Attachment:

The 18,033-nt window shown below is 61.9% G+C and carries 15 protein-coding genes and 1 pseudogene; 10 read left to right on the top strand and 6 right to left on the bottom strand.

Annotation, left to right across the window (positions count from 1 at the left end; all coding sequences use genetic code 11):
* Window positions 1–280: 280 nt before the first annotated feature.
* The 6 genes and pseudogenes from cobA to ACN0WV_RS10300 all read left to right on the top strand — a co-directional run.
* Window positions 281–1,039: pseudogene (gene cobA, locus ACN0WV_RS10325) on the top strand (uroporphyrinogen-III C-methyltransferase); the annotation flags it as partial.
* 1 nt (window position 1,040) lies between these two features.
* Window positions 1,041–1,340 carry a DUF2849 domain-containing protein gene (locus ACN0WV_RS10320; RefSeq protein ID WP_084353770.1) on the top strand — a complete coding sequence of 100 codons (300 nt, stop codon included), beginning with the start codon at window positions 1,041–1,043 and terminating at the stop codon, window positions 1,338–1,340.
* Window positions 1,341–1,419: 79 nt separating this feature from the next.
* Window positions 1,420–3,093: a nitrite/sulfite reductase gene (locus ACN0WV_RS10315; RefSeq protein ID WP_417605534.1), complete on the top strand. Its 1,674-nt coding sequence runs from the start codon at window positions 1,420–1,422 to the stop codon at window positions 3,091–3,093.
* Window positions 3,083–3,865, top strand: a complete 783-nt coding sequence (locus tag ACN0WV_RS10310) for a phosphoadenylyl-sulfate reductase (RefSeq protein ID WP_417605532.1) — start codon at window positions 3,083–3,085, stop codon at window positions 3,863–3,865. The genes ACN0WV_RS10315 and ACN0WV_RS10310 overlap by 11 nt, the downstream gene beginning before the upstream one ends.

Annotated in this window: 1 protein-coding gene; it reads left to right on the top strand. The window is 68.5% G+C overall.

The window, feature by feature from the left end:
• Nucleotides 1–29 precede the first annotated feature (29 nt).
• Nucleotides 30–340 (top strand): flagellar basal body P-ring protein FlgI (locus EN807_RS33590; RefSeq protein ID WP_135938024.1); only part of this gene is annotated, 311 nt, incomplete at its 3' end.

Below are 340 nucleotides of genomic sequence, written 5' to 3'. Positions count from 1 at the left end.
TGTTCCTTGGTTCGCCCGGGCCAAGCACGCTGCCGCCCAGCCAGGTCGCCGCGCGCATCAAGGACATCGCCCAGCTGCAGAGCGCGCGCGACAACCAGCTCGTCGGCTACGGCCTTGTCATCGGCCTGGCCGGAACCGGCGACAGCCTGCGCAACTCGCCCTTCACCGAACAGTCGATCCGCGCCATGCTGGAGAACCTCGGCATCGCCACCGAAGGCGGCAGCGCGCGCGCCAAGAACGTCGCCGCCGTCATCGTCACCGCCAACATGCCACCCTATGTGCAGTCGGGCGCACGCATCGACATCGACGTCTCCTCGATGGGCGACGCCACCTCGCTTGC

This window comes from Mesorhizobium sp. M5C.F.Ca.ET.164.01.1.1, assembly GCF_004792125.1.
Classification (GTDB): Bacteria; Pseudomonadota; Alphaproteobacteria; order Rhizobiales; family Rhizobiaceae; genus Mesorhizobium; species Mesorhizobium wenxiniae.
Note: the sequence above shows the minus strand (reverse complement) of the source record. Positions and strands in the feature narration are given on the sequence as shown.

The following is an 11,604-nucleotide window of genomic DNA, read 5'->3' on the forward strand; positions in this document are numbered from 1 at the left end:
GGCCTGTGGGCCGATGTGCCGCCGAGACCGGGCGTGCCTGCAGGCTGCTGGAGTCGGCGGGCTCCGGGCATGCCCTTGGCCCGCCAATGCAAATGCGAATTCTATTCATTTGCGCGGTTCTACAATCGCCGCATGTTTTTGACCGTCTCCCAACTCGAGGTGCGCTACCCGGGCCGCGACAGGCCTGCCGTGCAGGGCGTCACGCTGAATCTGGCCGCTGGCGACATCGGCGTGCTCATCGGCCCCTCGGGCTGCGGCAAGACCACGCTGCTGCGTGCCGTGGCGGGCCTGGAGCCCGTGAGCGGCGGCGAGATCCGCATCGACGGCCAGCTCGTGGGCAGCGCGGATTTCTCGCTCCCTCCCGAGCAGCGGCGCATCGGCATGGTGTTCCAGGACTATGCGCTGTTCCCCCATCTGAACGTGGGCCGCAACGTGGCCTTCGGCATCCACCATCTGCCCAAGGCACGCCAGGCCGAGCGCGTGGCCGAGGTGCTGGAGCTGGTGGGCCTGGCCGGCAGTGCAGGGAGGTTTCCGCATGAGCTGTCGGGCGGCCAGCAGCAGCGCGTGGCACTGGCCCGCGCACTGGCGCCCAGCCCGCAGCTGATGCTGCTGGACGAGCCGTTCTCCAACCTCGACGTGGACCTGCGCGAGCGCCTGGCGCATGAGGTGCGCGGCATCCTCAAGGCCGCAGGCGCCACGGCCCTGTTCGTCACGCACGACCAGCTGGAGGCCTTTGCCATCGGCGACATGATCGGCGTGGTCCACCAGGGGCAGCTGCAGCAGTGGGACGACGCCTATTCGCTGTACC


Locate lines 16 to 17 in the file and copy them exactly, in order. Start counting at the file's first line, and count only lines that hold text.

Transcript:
TGTTCCTTGGTTCGCCCGGGCCAAGCACGCTGCCGCCCAGCCAGGTCGCCGCGCGCATCAAGGACATCGCCCAGCTGCAGAGCGCGCGCGACAACCAGCTCGTCGGCTACGGCCTTGTCATCGGCCTGGCCGGAACCGGCGACAGCCTGCGCAACTCGCCCTTCACCGAACAGTCGATCCGCGCCATGCTGGAGAACCTCGGCATCGCCACCGAAGGCGGCAGCGCGCGCGCCAAGAACGTCGCCGCCGTCATCGTCACCGCCAACATGCCACCCTATGTGCAGTCGGGCGCACGCATCGACATCGACGTCTCCTCGATGGGCGACGCCACCTCGCTTGC

This window comes from Mesorhizobium sp. M5C.F.Ca.ET.164.01.1.1, assembly GCF_004792125.1.